Jubilee unveils elections board to oversee primaries

Jubilee head of Secretariat Raphael Tuju (2nd left) and the newly appointed NEB chairman Polka Wanyonyi (middle) address the Press at the Party’s headquarters Nairobi when the two top party officials unveiled the Jubilee Party National Election Board (NEB). (Photo Moses Omusula/Standard)

The Jubilee Party (JP) has unveiled a nine-member election board to “deliver free and fair nominations”.

The party, formed after the dissolution of 12 political outfits, Monday pleaded with aspirants to stick with it, pledging to conduct a clean process that will hand the most popular candidates victory.

The team will be chaired by P.G Wanyonyi, a lawyer for at least 25 years in Mombasa and Nairobi.

Other members are Vesca Kandago (vice chairperson), a former chairman of the Kenya Library Service, Samuel Nyangeso, a former National Council of Churches of Kenya secretary general, Rev Samuel Kobia, and a former commissioner general of the Kenya Revenue Authority, Michael Waweru.

Also in the team to steer the Jubilee nominations are Aden Noor Ali, Leah Ntimama, Carolyne Kamende, and Abdalla Khamisi.

Jubilee Head of Secretariat Raphael Tuju said there has been anxiety in Jubilee strongholds and that the unveiling of the team would calm the situation.


Luo Nyanza governors have performed well and should be re-elected, says Obado


Luo Nyanza governors have performed well and should be re-elected, says Obado

“Areas where Jubilee is popular have been anxious about our nominations team. Today is therefore a great day for us as Jubilee in undertaking free and fair primaries,” said Tuju.

Mr Wanyonyi announced that the team was in the process of constituting county election boards in readiness for the nominations, which he said would be held soon.

“We have assured our members that we will run a process that is credible, free, and fair. I think that will stem the issue of fallout unless you feel that you must win. If you believe in Jubilee, you are still a winner even if you don’t emerge at the top.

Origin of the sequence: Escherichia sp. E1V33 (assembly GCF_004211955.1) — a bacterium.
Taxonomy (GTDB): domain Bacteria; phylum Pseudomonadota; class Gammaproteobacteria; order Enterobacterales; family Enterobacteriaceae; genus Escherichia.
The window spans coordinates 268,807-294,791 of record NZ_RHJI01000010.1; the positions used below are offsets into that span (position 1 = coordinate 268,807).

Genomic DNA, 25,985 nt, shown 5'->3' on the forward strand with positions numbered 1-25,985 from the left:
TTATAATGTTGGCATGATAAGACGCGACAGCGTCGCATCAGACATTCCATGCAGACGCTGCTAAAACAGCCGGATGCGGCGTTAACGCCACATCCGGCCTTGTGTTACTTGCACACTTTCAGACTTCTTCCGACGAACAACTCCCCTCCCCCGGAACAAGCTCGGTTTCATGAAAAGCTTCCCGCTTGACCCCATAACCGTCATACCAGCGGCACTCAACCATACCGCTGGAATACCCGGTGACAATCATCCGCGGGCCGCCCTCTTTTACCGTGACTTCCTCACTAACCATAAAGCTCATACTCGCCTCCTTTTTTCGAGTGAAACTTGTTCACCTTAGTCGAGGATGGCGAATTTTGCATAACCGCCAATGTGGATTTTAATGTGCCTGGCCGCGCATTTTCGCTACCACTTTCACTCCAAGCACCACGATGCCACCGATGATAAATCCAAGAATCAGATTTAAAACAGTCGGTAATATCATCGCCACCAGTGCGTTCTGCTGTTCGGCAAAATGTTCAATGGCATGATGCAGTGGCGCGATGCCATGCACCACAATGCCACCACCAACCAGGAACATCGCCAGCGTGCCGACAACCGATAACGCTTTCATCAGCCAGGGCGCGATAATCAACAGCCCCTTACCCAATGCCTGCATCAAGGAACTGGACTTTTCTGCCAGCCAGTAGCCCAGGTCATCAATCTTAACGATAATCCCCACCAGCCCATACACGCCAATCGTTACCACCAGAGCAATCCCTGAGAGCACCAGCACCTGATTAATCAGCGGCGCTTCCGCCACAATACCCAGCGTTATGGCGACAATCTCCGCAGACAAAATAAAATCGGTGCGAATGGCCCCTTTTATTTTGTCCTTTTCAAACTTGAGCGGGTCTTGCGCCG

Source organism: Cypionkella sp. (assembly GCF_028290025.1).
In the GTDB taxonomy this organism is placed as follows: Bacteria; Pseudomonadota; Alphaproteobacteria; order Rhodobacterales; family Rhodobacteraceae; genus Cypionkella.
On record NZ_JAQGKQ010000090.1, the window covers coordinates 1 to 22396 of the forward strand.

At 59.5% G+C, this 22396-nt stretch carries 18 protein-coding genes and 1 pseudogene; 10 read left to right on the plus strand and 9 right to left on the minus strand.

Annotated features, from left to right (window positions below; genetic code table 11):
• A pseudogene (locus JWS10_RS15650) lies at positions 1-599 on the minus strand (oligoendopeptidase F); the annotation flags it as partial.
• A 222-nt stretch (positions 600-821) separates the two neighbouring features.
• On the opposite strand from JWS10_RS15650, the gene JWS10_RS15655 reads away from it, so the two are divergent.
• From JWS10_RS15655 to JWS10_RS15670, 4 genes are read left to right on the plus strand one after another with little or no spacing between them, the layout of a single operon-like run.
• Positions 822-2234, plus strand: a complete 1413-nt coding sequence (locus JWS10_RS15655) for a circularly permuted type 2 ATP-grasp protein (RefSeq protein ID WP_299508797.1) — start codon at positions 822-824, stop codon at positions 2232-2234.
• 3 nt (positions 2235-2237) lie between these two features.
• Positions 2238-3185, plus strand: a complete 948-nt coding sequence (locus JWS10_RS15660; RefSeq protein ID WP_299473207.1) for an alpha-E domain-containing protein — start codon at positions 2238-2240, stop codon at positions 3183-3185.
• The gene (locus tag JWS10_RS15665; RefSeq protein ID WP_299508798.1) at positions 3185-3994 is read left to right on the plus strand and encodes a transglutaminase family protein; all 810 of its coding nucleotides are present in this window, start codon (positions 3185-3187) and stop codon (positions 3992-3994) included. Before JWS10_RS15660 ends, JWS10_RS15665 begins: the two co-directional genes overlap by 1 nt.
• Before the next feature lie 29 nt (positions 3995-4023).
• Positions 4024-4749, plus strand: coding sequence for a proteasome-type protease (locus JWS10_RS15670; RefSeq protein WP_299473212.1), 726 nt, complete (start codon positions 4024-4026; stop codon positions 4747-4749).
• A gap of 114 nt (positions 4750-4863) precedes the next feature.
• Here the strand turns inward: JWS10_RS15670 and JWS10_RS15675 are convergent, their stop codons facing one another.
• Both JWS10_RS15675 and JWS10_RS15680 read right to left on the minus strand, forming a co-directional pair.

“It is the commitment of this board to conduct a nomination process that will be a departure from the past when a lot of parties auctioned nomination certificates,” said Wanyonyi.

The team promised to deliver their part of the deal as the stakes for the August 8 General Election were high.

Jubilee will receive technical support from the Independent Electoral and Boundaries Commission (IEBC).

Initially, President Uhuru Kenyatta wanted IEBC to fully handle the process but the commission declined, citing tight timelines.

“We are going to work closely with IEBC to the extent they agreed to give us technical support,” said the chairperson.

IEBC, through its communications manager Andrew Limo, yesterday said its role would  be limited to “technical advisory”.


Parties such as Maendeleo Chap Chap (MCC) of Machakos Governor Alfred Mutua, Kanu under Baringo Senator Gideon Moi, Narc Kenya of Martha Karua, and Party of National Unity (PNU) under Governor Peter Munya have started reaping from the Jubilee Party fallout.

Some of the big names that have ditched Jubilee for MCC are Jubilee nominated Senator Emma Mbura, President Kenyatta’s adviser Kilemi Mwiria, Embu Senator Lenny Kivuti, Mbeere North MP Charles Njagangua, Embu Deputy Governor Dorothy Nditi, and 15 Embu MCAs and nominated MP Robert Mutemi.

In Nyanza, the Federal Party of Kenya, the Citizens’ Conventions Party, the Green Congress Party of Kenya, and the Movement for Democratic Growth have indicated that they will support an opposition presidential candidate, with a keen eye on benefiting from the fallout from the Orange Democratic Movement’s nominations.

Jubilee’s plea to its members comes against the backdrop of a wave of defections to smaller outfits over fears that its primaries and those of the opposition National Super Alliance (NASA) might not be free and fair.


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Both Jubilee and NASA are on edge after the High Court temporarily suspended the clause barring party-hopping.

Other aspirants are keen to exploit a loophole in the election law that could see them party-hop after the primaries set for April 13 to 26.


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